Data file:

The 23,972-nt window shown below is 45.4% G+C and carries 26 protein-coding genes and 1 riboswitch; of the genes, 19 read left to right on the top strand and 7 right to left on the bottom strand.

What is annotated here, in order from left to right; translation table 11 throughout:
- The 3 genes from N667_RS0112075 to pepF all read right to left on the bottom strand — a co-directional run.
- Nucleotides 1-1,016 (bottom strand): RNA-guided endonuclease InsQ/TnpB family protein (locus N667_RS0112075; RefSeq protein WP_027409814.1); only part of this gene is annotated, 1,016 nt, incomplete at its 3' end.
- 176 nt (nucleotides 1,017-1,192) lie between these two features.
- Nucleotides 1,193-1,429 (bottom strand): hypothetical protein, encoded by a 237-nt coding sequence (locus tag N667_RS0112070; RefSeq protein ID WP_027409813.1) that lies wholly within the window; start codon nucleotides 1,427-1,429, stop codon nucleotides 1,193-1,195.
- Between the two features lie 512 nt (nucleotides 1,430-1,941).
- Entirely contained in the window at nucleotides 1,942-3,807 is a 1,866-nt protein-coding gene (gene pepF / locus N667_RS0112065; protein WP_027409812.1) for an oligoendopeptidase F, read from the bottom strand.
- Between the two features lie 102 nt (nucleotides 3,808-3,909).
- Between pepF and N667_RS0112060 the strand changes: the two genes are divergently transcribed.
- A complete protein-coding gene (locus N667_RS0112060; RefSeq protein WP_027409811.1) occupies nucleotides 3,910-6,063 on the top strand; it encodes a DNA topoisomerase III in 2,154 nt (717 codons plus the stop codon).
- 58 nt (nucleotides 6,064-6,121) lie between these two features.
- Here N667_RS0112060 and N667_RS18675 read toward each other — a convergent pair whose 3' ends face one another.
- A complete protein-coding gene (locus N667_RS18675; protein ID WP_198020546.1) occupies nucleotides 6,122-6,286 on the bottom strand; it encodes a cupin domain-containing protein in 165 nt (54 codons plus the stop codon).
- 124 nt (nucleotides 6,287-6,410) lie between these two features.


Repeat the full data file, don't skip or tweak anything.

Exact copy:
The 23,972-nt window shown below is 45.4% G+C and carries 26 protein-coding genes and 1 riboswitch; of the genes, 19 read left to right on the top strand and 7 right to left on the bottom strand.

What is annotated here, in order from left to right; translation table 11 throughout:
- The 3 genes from N667_RS0112075 to pepF all read right to left on the bottom strand — a co-directional run.
- Nucleotides 1-1,016 (bottom strand): RNA-guided endonuclease InsQ/TnpB family protein (locus N667_RS0112075; RefSeq protein WP_027409814.1); only part of this gene is annotated, 1,016 nt, incomplete at its 3' end.
- 176 nt (nucleotides 1,017-1,192) lie between these two features.
- Nucleotides 1,193-1,429 (bottom strand): hypothetical protein, encoded by a 237-nt coding sequence (locus tag N667_RS0112070; RefSeq protein ID WP_027409813.1) that lies wholly within the window; start codon nucleotides 1,427-1,429, stop codon nucleotides 1,193-1,195.
- Between the two features lie 512 nt (nucleotides 1,430-1,941).
- Entirely contained in the window at nucleotides 1,942-3,807 is a 1,866-nt protein-coding gene (gene pepF / locus N667_RS0112065; protein WP_027409812.1) for an oligoendopeptidase F, read from the bottom strand.
- Between the two features lie 102 nt (nucleotides 3,808-3,909).
- Between pepF and N667_RS0112060 the strand changes: the two genes are divergently transcribed.
- A complete protein-coding gene (locus N667_RS0112060; RefSeq protein WP_027409811.1) occupies nucleotides 3,910-6,063 on the top strand; it encodes a DNA topoisomerase III in 2,154 nt (717 codons plus the stop codon).
- 58 nt (nucleotides 6,064-6,121) lie between these two features.
- Here N667_RS0112060 and N667_RS18675 read toward each other — a convergent pair whose 3' ends face one another.
- A complete protein-coding gene (locus N667_RS18675; protein ID WP_198020546.1) occupies nucleotides 6,122-6,286 on the bottom strand; it encodes a cupin domain-containing protein in 165 nt (54 codons plus the stop codon).
- 124 nt (nucleotides 6,287-6,410) lie between these two features.